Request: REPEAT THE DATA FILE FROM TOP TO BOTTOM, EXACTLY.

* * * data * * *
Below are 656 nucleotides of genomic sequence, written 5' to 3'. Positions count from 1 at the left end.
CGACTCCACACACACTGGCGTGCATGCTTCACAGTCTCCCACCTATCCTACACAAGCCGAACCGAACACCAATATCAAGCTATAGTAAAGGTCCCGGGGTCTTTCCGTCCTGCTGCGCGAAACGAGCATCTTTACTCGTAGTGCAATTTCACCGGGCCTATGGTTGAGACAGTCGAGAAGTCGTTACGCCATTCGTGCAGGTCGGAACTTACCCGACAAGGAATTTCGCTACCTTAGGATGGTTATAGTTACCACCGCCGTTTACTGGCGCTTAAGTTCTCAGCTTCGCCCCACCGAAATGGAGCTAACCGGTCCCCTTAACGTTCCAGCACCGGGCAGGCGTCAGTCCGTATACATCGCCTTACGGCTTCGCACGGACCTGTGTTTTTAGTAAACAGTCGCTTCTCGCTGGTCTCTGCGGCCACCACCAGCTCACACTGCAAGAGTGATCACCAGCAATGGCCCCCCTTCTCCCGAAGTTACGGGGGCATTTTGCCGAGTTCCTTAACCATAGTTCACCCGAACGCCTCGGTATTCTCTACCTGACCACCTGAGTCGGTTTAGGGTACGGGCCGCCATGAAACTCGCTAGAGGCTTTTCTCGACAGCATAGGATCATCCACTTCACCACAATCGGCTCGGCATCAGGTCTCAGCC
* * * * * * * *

Below are 656 nucleotides of genomic sequence, written 5' to 3'. Positions count from 1 at the left end.
CGACTCCACACACACTGGCGTGCATGCTTCACAGTCTCCCACCTATCCTACACAAGCCGAACCGAACACCAATATCAAGCTATAGTAAAGGTCCCGGGGTCTTTCCGTCCTGCTGCGCGAAACGAGCATCTTTACTCGTAGTGCAATTTCACCGGGCCTATGGTTGAGACAGTCGAGAAGTCGTTACGCCATTCGTGCAGGTCGGAACTTACCCGACAAGGAATTTCGCTACCTTAGGATGGTTATAGTTACCACCGCCGTTTACTGGCGCTTAAGTTCTCAGCTTCGCCCCACCGAAATGGAGCTAACCGGTCCCCTTAACGTTCCAGCACCGGGCAGGCGTCAGTCCGTATACATCGCCTTACGGCTTCGCACGGACCTGTGTTTTTAGTAAACAGTCGCTTCTCGCTGGTCTCTGCGGCCACCACCAGCTCACACTGCAAGAGTGATCACCAGCAATGGCCCCCCTTCTCCCGAAGTTACGGGGGCATTTTGCCGAGTTCCTTAACCATAGTTCACCCGAACGCCTCGGTATTCTCTACCTGACCACCTGAGTCGGTTTAGGGTACGGGCCGCCATGAAACTCGCTAGAGGCTTTTCTCGACAGCATAGGATCATCCACTTCACCACAATCGGCTCGGCATCAGGTCTCAGCC